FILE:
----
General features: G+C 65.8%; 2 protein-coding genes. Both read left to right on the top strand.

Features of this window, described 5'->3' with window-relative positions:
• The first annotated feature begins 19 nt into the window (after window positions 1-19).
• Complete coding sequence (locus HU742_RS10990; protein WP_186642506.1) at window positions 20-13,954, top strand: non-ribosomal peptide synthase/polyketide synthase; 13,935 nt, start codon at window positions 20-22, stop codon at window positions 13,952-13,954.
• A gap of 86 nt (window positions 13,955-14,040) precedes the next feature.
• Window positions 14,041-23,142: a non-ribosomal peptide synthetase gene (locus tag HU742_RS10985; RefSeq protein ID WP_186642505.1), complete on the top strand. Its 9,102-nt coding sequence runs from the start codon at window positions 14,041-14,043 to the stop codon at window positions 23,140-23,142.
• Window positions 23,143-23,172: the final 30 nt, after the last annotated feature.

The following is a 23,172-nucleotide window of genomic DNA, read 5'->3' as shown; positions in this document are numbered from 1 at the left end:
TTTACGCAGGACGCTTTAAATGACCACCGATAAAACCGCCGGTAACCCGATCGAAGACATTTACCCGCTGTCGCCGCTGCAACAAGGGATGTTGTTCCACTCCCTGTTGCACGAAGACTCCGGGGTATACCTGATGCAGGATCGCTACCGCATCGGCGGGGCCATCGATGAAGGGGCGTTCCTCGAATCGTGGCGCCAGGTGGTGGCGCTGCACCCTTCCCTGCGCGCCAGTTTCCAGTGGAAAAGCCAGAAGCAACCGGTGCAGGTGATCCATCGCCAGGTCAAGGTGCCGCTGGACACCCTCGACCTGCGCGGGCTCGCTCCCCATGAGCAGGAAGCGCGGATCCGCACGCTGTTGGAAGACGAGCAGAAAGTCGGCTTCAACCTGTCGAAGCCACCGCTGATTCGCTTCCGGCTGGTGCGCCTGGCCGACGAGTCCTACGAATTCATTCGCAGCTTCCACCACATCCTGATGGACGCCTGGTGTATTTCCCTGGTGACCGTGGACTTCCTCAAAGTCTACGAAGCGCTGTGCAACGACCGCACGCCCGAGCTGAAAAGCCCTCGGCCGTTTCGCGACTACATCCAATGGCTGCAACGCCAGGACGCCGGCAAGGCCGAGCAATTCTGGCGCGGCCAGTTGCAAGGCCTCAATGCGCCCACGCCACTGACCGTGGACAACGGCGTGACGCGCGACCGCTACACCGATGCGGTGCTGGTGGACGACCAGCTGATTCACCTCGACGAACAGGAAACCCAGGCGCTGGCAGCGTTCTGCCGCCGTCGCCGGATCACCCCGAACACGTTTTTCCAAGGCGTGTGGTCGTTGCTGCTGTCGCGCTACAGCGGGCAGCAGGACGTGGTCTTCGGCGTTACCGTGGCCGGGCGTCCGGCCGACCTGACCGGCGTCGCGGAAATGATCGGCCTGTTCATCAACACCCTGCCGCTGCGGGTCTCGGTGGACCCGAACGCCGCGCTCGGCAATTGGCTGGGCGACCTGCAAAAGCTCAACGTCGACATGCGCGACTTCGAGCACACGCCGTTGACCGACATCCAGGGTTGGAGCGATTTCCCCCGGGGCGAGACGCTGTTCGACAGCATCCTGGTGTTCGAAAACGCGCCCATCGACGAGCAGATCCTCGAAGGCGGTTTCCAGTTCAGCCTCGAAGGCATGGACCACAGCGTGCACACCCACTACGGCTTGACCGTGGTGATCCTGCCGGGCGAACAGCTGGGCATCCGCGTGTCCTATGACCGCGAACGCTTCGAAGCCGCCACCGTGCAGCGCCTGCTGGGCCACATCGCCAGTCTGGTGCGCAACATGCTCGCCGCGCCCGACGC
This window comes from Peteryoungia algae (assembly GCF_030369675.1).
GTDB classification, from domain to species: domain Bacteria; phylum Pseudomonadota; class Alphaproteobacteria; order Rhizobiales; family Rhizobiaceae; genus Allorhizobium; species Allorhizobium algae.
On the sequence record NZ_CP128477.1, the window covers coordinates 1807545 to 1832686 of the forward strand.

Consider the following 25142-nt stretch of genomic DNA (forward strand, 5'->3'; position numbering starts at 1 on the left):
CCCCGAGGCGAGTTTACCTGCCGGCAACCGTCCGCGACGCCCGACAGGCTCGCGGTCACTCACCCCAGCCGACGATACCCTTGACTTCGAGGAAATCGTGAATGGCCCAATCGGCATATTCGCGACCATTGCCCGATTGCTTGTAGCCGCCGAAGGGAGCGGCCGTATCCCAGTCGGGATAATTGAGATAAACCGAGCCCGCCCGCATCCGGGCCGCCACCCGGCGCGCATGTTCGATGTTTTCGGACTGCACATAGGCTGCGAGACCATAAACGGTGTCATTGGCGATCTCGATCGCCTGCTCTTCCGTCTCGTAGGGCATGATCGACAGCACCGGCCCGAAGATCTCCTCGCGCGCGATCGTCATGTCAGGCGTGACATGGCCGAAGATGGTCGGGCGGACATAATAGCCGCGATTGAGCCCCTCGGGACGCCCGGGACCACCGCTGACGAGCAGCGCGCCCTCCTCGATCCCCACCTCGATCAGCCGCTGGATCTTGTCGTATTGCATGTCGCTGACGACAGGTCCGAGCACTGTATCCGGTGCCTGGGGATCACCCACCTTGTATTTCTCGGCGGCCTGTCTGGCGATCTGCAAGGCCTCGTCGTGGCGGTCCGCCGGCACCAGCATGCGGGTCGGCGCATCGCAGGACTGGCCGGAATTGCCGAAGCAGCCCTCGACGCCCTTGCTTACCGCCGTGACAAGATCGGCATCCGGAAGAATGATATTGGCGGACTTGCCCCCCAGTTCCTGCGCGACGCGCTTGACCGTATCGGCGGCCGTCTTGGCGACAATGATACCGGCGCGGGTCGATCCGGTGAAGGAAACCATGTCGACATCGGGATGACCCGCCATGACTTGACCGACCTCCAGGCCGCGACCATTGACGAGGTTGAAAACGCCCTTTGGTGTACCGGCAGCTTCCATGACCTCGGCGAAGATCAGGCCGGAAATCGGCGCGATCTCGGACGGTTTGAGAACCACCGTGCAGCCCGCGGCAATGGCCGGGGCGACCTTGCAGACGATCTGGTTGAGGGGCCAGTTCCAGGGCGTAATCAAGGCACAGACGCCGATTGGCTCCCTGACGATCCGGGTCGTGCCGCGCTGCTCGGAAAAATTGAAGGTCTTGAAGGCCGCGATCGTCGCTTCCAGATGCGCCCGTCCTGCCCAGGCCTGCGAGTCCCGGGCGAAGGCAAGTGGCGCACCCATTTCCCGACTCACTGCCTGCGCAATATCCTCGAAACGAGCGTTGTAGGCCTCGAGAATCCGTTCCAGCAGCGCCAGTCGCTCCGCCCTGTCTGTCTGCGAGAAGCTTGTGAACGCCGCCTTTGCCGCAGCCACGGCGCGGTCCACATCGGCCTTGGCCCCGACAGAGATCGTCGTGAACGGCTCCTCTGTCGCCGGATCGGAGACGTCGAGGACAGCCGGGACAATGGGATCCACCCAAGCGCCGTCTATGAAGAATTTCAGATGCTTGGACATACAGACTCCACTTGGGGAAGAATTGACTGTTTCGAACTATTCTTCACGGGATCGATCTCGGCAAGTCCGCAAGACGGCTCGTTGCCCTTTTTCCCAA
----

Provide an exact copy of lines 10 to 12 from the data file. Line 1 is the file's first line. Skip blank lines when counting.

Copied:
This window comes from Peteryoungia algae (assembly GCF_030369675.1).
GTDB classification, from domain to species: domain Bacteria; phylum Pseudomonadota; class Alphaproteobacteria; order Rhizobiales; family Rhizobiaceae; genus Allorhizobium; species Allorhizobium algae.
On the sequence record NZ_CP128477.1, the window covers coordinates 1807545 to 1832686 of the forward strand.